Take a trip back in time for some of north Florida's most famous fare.


You'll know the moment you turn onto Centreville Road that you're about to experience something quite special. As one of nine canopy roads in Tallahassee, this one, 12 miles northeast of the city proper, is lined with centuries-old oak trees and verdant Spanish moss dripping from on high. The drive alone is worth the trip outside the city limits, but what waits for you at the end of the lane is the real reward: Bradley's Country Store.

The building, which looks just as it did when it was erected in 1927, has not yielded to the pressure of modern dogma. You'll see no flashy signs, no oversized vending machines, no splashy celebrity advertisements. What you'll find instead is a three-aisle-wide country store still lined with the wooden shelves the Bradley family, who has been running the store for four generations, have lovingly built and rearranged for decades on end as their business—and their popularity—has risen. On the walls, wooden tools, harnesses, and washboards, remembrances of folks just a generation or two ago and their simpler way of life. You'll notice photos, too, of the Bradley family and the rural farmers of north Florida and south Georgia this country store has served for nearly 100 years.

Bradley's Country Store Interior
Credit: Courtesy of Bradley's Country Store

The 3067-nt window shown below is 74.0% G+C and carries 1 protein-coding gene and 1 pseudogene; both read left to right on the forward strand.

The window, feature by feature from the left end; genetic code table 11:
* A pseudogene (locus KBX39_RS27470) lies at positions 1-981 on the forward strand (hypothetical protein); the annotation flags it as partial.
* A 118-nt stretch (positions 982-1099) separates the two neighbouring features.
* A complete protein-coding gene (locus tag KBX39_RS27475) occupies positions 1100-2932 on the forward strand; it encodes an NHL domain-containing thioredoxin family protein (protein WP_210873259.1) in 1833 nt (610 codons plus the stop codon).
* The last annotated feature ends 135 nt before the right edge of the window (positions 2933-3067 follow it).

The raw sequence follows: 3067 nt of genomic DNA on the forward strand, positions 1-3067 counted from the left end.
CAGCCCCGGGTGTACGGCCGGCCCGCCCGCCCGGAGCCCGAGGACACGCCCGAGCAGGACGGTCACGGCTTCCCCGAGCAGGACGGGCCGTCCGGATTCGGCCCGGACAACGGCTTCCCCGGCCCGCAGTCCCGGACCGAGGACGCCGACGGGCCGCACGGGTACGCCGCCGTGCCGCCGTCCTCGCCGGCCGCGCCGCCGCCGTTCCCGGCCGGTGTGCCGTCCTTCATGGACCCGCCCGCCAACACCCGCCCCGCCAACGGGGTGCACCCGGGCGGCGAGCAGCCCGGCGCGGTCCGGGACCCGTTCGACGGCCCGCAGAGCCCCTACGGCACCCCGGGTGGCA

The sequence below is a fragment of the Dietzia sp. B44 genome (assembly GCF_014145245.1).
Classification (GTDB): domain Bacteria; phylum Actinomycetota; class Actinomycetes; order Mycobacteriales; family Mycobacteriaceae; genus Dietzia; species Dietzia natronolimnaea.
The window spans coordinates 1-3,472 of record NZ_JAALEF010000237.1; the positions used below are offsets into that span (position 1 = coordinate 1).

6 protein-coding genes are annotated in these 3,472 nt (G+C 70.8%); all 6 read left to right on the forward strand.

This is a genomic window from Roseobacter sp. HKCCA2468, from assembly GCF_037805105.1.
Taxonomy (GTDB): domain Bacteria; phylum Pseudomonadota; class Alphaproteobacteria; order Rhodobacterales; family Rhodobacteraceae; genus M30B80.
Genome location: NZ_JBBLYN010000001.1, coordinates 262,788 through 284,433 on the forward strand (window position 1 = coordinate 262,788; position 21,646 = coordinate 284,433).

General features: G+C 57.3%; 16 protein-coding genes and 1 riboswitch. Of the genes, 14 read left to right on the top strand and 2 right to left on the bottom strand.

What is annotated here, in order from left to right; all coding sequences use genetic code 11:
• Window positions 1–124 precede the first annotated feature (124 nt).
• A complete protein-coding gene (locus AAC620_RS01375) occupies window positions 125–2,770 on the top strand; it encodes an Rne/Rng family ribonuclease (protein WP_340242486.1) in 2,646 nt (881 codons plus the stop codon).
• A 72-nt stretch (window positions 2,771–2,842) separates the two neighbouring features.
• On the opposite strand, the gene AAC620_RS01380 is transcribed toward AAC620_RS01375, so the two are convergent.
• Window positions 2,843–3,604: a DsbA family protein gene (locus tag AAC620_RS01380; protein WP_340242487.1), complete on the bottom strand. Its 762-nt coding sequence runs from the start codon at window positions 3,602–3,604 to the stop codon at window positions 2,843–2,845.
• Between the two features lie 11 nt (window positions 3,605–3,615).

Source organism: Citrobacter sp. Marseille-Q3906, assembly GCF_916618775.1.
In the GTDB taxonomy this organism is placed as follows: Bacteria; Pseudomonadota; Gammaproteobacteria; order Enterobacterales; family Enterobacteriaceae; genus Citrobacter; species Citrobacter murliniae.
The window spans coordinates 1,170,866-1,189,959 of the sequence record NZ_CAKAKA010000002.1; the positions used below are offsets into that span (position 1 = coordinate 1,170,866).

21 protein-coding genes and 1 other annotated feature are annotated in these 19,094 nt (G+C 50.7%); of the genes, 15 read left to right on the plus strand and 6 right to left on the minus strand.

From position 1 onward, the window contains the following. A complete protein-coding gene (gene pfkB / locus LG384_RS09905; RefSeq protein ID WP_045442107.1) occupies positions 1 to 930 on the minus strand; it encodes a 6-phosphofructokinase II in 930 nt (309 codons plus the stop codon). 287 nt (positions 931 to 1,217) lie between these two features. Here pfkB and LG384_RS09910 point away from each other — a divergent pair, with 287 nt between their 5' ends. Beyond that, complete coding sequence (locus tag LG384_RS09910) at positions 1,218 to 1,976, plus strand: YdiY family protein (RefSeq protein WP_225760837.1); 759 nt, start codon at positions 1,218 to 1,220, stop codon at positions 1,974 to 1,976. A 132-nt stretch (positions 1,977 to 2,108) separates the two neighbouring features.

But while the trip down memory lane is a delight, you're really here for the smoked sausage, a truly special food that is prepared today just as it was in 1910 when Mary Bradley made it out of her own kitchen to sell or trade with neighbors in the rural Tallahassee community. The pork is picked and harvested from prized hogs and nearby hog farms. It's seasoned with black pepper, red pepper, sage, and salt. Then it's formed into natural casings to make links, hung in a smokehouse and cured with the smoke of smoldering oak and green hickory.

You can buy it by the pound—they also ship within the U.S.—or you can have a link right there under the immense oaks that have seen customers come and go for a decade or more. Their lunch special—a six-inch sausage dog, small drink, and a bag of chips, is just $6. As a bonus, this "Lunch on the Front Porch" comes with a free spot in the front porch's rocking chairs (if you can sang one before another customer). The view from the porch is by far the best seat in the house, as it overlooks open fields and magnificent trees, and whisks you away into a time and place where cell phones were sci-fi speak.

Out back, just feet from the end of the country store, you can visit the still-operating grist mill. In the 1920s, Mr. L.E. Bradley bought the mill, which would become the machine that makes the family's second most famous product still today: country-milled grits. While he originally purchased the machine to make his own cornmeal and grits, the products became such a hit that local neighbors and farmers asked Mr. Bradley to make some for them. The popularity soared, so he began bagging and selling it to his store's customer.

Bradley's Country Store was added to the National Register of Historic Places in 1984. Whether by choice or by chance, the enduring legacy of old country stores lives proud in this north Florida shop.